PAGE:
Someone told me once, on a day I felt like death, that I looked like I was doing better. I almost burst into tears because the woman was a leasing agent at my complex who was extremely judgmental of my growing need for reasonable accommodations, despite the low cost involved in making those accommodations. I wanted to shout at her that it had taken me forever to do my makeup, but that I wanted to feel pretty because I was in so much pain and having such bad nausea. It felt like I had to give in, and look as sick as I felt, for the complex and that woman, to take me seriously. The same thing happens sometimes with my wheelchair. I feel like I have to appear to be something I’m not, just to appease folks who want that stereotypical situation.

Today was a big step. Today I told the woman that it was my turn. I stood up for myself and made my presence known. Maybe I should thank her for waking me up!

Wheelchair Observations (and Frustrations)

I Have a Cold…and I Love It

Okay, I know that seems odd, but there is a reason I’m in love with the fact that I have a pretty nasty cold. In the past couple of years, when I would get a virus, I would get a flare. The flare would inevitably be worse than the virus. Prior to IVIG, I had a headache, and I just shrugged it off. Behcet’s and headaches are just hand in hand for me. Then after IVIG I had what I classify as an IVIG headache. I felt just, well, sh*tty for a couple of days. That is normal, from what I’ve read. Even if the rheumatologist’s temporary coverage felt as though I should have made some miraculous turn around, I knew from what I’ve read, and what I’ve heard first hand from other patients, that it would take some time.

Then I realized I had a cold.

I was sleeping a lot, had a little fever, and attributed it all to the IVIG. Except, the sleeping eased up, as did the headache, and my nose was bleeding and stuffy. I blamed the weather. I had a migraine, which happens to me when the weather shifts. I blamed a lot of stuff because I didn’t want to believe the IVIG wasn’t working. This morning, it dawned on me. I have a cold. I have a gross cold, and my gastroparesis is acting up because my appetite came back, and I overate.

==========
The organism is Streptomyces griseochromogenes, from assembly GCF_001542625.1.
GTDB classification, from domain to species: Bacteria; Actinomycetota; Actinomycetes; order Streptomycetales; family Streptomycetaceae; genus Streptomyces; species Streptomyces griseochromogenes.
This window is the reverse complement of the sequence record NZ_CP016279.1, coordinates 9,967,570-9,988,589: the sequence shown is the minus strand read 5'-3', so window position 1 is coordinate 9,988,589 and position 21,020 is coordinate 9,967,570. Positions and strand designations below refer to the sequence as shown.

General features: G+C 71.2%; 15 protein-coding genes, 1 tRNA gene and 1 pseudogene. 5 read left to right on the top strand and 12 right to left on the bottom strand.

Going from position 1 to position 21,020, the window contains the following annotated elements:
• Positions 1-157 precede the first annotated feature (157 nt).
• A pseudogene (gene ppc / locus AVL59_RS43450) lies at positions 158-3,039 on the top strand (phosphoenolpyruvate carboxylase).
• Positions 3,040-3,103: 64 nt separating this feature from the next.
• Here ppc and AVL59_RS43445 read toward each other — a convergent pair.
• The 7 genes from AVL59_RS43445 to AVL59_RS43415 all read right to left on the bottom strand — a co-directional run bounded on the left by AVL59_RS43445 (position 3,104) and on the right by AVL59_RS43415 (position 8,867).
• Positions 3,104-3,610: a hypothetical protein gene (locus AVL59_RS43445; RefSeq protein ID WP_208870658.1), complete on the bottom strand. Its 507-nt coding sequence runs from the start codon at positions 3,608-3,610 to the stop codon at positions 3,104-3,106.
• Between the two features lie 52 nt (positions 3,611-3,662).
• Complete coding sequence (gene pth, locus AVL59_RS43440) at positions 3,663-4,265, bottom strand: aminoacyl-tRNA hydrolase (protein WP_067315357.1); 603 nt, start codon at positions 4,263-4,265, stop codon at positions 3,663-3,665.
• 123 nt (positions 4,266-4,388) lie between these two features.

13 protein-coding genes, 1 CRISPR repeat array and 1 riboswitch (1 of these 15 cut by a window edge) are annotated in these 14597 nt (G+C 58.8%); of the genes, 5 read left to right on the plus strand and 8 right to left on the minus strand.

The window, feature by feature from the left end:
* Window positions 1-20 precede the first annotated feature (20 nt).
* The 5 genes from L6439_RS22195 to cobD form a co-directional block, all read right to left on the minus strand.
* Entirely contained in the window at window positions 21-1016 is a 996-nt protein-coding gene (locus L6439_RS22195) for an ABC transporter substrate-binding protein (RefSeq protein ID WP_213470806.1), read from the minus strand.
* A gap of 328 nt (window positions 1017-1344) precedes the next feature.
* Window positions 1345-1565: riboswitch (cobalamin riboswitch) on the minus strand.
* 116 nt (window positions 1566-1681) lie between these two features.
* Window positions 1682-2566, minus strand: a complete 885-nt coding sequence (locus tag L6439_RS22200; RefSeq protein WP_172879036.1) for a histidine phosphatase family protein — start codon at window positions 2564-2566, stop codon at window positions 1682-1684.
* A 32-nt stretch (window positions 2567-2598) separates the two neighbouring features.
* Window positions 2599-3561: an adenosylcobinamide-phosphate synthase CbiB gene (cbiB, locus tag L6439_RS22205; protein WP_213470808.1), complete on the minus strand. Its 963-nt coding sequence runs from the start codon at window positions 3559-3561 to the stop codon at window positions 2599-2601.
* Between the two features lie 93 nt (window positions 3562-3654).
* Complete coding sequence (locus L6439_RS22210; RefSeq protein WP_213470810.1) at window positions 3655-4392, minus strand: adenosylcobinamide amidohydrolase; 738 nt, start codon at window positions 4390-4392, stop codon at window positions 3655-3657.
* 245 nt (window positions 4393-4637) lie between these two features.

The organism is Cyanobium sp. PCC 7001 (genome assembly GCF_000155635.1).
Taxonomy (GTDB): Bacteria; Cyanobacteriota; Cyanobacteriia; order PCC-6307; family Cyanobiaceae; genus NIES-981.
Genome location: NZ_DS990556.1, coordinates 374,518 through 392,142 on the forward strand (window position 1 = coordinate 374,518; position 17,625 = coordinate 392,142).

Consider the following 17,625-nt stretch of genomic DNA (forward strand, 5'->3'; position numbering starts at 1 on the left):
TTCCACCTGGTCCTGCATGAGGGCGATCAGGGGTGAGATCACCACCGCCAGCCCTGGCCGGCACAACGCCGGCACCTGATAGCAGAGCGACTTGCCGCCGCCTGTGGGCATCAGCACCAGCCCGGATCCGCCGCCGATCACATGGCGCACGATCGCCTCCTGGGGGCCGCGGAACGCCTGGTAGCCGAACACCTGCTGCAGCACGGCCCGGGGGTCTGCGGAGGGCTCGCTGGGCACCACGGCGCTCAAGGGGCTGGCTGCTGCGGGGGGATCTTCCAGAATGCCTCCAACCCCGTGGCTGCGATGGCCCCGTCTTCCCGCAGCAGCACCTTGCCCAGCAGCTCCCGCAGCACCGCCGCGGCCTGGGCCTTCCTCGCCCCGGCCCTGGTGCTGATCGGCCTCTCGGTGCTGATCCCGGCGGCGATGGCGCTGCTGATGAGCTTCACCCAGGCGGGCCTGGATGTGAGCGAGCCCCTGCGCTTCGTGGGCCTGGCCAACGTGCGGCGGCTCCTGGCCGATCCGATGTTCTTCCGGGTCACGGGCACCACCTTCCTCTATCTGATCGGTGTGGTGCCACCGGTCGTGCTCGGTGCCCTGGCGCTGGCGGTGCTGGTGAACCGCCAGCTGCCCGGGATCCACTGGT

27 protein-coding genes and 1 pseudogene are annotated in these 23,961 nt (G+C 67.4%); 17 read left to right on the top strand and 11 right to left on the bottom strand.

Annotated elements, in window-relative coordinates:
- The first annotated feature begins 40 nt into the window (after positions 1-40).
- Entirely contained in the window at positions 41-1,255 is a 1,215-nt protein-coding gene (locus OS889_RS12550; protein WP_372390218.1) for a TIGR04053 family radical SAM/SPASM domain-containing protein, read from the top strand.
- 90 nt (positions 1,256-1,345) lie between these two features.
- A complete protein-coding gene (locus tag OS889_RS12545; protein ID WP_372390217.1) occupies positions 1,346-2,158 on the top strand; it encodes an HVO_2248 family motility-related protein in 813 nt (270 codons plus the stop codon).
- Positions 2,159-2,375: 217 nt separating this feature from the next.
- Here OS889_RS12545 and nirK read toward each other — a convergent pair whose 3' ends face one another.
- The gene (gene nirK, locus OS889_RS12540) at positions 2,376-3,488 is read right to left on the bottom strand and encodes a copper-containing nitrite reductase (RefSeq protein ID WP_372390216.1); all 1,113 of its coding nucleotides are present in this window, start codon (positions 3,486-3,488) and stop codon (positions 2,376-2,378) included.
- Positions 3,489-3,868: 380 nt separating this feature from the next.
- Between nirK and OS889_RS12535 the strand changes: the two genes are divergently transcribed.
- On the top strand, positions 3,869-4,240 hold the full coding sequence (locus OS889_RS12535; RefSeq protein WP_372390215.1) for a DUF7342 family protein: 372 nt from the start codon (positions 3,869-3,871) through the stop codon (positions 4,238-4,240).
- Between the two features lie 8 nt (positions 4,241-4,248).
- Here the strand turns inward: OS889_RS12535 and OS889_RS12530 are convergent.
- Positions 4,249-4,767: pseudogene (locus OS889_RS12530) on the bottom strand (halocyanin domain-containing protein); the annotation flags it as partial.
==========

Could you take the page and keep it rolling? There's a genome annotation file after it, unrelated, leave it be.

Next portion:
Folks, my appetite came back. 

I haven’t been hungry in months, and suddenly having that drive to eat again was so bizarre. I will always have gastroparesis, my celiac artery is blocked, and it can’t be opened. I also have a history of GI issues that just bogs the system down…but my intestines are moving again which is the main reason (I feel) that I wasn’t hungry. For me the delayed stomach emptying causes gastritis, acid reflux, and bloating/pain. The lower GI ulcers kill my appetite, cause pain and bleeding, and just generally make me miserable. That seems to be tied in more closely with the Behcet’s.

Beware: I’m about to discuss poop.

I have been pooping. Not as often as “normal” folks, but I am pooping. Prior to IVIG I was going 10-14 days between bowel movements, and those movements were pathetic. Nausea, pain, blacking out, just total brutality, for the smallest bowel movement. Doctors often accused me of “pushing too hard,” but I never pushed. Why push when there isn’t anything causing any urge to push? Lately I’ve been panicking when the urge to go hits me. It sort of comes out of nowhere, and is like, “YOU HAVE TO GO NOW!” Of course, it isn’t that dire. (Except when I ate a gummy edible containing gluten. I got horrendously sick, pooped my pants, and couldn’t figure out why. Later it dawned on me that gummy candy often contains gluten, so I checked, and yup, the edible was the culprit.)

My point is actually pooping is weird, and it shouldn’t be, but it is. I am torn between excitement and nausea. I’ve tried explaining it to healthy friends, but only a similarly GI sick friend understands it. When you just don’t go to the bathroom often, your body can’t really handle the sensation. My nervous system is so used to not feeling anything positive from my gut, that even a normal bowel movement is misinterpreted (at least that’s how it feels.) Hopefully with time I can get used to them again, and hopefully they remain consistent. Even going just 1-2 times a week is an improvement right now.